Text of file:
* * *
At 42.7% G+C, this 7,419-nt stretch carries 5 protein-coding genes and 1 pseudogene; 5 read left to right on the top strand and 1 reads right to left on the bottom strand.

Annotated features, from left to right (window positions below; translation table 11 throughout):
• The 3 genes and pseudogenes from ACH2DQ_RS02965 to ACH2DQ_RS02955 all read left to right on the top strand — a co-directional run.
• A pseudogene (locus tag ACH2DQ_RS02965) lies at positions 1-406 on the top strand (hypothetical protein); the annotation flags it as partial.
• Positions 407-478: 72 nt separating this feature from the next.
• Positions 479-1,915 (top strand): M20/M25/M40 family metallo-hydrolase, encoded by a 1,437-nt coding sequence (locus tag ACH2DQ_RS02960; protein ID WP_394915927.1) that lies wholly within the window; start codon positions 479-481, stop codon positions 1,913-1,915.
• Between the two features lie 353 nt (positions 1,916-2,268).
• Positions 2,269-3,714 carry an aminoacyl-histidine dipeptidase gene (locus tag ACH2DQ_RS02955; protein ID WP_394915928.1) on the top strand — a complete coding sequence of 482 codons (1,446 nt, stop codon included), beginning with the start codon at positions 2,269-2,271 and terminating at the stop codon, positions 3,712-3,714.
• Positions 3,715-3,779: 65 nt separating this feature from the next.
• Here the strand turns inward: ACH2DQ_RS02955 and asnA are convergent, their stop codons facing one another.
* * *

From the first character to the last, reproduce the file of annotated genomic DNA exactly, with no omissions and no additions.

At 42.7% G+C, this 7,419-nt stretch carries 5 protein-coding genes and 1 pseudogene; 5 read left to right on the top strand and 1 reads right to left on the bottom strand.

Annotated features, from left to right (window positions below; translation table 11 throughout):
• The 3 genes and pseudogenes from ACH2DQ_RS02965 to ACH2DQ_RS02955 all read left to right on the top strand — a co-directional run.
• A pseudogene (locus tag ACH2DQ_RS02965) lies at positions 1-406 on the top strand (hypothetical protein); the annotation flags it as partial.
• Positions 407-478: 72 nt separating this feature from the next.
• Positions 479-1,915 (top strand): M20/M25/M40 family metallo-hydrolase, encoded by a 1,437-nt coding sequence (locus tag ACH2DQ_RS02960; protein ID WP_394915927.1) that lies wholly within the window; start codon positions 479-481, stop codon positions 1,913-1,915.
• Between the two features lie 353 nt (positions 1,916-2,268).
• Positions 2,269-3,714 carry an aminoacyl-histidine dipeptidase gene (locus tag ACH2DQ_RS02955; protein ID WP_394915928.1) on the top strand — a complete coding sequence of 482 codons (1,446 nt, stop codon included), beginning with the start codon at positions 2,269-2,271 and terminating at the stop codon, positions 3,712-3,714.
• Positions 3,715-3,779: 65 nt separating this feature from the next.
• Here the strand turns inward: ACH2DQ_RS02955 and asnA are convergent, their stop codons facing one another.